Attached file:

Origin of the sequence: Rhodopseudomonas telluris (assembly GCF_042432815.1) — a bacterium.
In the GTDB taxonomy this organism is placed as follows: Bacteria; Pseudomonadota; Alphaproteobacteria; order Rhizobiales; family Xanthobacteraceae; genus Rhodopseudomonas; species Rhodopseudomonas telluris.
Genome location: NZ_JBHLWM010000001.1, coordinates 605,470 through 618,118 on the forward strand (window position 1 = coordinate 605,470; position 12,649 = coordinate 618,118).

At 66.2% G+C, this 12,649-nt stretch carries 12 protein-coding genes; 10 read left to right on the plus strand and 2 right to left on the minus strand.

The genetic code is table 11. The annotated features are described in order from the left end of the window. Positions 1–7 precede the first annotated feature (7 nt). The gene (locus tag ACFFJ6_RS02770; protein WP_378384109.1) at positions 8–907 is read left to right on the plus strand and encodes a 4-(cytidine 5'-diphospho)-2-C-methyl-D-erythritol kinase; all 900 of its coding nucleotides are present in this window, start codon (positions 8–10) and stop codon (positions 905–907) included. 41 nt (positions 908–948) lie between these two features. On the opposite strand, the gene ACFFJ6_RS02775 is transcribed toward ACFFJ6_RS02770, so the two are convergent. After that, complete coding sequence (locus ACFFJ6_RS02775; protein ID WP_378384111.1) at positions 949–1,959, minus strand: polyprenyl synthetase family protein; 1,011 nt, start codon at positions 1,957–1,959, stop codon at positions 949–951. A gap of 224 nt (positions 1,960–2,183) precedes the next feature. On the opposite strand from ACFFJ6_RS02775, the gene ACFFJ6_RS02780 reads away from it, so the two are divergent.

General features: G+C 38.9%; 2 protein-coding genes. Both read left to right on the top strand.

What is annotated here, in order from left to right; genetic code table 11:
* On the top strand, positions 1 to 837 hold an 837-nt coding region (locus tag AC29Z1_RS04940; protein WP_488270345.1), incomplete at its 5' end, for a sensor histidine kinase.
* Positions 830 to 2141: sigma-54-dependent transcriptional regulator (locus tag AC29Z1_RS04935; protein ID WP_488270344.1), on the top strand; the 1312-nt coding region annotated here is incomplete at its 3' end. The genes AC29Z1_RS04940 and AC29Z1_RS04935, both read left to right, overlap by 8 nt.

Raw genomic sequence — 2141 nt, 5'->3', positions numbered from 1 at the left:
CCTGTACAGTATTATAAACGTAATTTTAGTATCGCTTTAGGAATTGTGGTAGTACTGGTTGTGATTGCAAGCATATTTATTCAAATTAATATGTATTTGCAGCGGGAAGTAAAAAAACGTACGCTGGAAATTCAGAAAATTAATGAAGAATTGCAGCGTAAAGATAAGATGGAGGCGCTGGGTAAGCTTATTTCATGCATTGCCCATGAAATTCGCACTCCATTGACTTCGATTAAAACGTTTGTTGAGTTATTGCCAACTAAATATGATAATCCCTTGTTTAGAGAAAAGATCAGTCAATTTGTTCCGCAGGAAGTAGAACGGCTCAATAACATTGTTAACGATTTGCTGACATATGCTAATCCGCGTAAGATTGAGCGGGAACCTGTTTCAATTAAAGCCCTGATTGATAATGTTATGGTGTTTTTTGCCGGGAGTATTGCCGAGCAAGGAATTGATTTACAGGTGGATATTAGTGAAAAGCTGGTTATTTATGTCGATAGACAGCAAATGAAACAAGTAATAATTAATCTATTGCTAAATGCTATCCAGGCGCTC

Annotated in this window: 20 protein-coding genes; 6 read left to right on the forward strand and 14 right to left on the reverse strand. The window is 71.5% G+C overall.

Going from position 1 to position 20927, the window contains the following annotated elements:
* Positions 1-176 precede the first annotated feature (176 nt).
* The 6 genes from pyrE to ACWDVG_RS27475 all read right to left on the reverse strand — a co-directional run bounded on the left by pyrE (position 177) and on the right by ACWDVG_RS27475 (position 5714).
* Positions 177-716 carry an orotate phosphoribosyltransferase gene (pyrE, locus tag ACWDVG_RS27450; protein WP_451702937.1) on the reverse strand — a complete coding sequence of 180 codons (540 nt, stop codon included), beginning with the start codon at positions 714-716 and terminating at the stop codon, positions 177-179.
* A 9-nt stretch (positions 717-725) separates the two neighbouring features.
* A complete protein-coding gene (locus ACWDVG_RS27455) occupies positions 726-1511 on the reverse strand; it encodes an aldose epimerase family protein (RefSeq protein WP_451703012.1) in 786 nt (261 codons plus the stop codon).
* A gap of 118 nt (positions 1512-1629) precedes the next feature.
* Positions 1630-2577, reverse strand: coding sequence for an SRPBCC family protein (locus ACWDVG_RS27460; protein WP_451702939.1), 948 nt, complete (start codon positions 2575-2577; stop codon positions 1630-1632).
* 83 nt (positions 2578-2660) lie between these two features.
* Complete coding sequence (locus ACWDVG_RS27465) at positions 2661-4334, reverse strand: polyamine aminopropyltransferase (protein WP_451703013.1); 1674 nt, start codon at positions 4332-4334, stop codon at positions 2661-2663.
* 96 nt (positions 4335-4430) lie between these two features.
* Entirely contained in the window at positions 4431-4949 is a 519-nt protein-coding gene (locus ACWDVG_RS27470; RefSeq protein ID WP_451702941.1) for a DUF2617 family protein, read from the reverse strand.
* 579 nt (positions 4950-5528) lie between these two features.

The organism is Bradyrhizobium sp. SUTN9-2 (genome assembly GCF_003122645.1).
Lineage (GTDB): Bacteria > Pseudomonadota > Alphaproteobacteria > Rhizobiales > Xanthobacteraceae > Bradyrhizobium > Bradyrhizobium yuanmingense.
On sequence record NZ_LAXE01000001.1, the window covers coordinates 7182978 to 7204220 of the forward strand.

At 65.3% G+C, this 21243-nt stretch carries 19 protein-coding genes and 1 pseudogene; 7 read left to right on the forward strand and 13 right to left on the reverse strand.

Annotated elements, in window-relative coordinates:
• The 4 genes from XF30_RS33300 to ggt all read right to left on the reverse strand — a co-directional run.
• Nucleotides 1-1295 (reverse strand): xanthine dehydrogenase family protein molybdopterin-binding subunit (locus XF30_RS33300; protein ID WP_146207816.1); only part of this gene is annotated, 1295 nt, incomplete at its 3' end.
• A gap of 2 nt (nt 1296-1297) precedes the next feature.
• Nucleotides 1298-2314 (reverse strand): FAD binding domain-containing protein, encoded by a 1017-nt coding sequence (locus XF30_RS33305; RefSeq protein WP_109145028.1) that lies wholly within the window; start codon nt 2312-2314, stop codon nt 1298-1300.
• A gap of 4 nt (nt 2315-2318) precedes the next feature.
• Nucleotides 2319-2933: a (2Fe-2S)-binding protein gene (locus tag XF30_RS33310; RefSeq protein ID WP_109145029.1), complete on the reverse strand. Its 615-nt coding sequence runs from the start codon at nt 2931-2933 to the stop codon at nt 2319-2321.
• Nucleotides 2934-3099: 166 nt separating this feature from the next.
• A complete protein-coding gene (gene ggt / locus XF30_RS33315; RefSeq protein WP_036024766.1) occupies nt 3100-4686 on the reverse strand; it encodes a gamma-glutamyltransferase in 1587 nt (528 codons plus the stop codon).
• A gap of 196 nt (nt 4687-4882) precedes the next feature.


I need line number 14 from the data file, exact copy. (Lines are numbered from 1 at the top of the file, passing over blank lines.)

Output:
* Positions 1-176 precede the first annotated feature (176 nt).